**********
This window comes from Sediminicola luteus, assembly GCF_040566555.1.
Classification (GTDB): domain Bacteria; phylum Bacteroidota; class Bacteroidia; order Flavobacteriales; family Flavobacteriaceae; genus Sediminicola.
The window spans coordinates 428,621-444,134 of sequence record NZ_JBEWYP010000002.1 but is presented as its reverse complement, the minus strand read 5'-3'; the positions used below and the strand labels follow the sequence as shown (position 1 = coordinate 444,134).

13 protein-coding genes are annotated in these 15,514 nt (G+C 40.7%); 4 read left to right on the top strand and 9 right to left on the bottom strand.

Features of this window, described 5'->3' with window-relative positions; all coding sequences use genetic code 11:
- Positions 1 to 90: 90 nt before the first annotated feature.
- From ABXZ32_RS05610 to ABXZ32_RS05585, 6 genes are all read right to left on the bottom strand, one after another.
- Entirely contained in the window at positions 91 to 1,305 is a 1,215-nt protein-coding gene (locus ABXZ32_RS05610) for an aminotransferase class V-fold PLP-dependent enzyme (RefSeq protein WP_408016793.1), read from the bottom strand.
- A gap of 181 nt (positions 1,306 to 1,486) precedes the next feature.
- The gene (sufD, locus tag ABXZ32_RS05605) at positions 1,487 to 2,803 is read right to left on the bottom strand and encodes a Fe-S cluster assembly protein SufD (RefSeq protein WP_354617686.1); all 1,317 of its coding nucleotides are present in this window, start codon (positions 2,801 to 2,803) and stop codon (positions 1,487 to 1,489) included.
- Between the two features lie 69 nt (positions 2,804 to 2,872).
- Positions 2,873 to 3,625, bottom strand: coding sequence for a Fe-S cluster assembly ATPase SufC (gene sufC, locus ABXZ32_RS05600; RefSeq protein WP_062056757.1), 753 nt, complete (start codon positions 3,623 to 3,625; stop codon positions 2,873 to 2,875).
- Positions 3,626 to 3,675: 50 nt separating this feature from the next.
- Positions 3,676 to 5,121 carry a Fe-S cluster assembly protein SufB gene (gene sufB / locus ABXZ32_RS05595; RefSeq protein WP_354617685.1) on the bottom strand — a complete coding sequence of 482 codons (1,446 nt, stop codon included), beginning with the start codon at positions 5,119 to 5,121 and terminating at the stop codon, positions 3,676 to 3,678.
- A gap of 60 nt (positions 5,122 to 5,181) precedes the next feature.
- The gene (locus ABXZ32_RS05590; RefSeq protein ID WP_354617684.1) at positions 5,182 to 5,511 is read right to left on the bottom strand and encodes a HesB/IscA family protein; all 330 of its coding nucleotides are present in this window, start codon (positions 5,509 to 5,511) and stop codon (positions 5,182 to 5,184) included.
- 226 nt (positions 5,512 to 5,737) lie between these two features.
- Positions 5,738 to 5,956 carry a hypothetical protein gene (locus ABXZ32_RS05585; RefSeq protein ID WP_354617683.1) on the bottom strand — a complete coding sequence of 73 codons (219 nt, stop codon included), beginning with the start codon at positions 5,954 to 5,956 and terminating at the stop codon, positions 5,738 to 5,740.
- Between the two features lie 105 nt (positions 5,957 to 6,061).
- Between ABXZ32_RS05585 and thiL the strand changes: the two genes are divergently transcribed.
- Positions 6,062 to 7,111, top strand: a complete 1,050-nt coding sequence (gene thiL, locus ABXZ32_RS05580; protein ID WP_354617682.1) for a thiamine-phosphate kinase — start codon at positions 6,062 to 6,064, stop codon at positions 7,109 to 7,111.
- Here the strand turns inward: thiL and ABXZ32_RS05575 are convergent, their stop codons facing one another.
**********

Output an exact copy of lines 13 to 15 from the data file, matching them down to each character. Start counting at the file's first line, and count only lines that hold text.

- Positions 3,626 to 3,675: 50 nt separating this feature from the next.
- Positions 3,676 to 5,121 carry a Fe-S cluster assembly protein SufB gene (gene sufB / locus ABXZ32_RS05595; RefSeq protein WP_354617685.1) on the bottom strand — a complete coding sequence of 482 codons (1,446 nt, stop codon included), beginning with the start codon at positions 5,119 to 5,121 and terminating at the stop codon, positions 3,676 to 3,678.
- A gap of 60 nt (positions 5,122 to 5,181) precedes the next feature.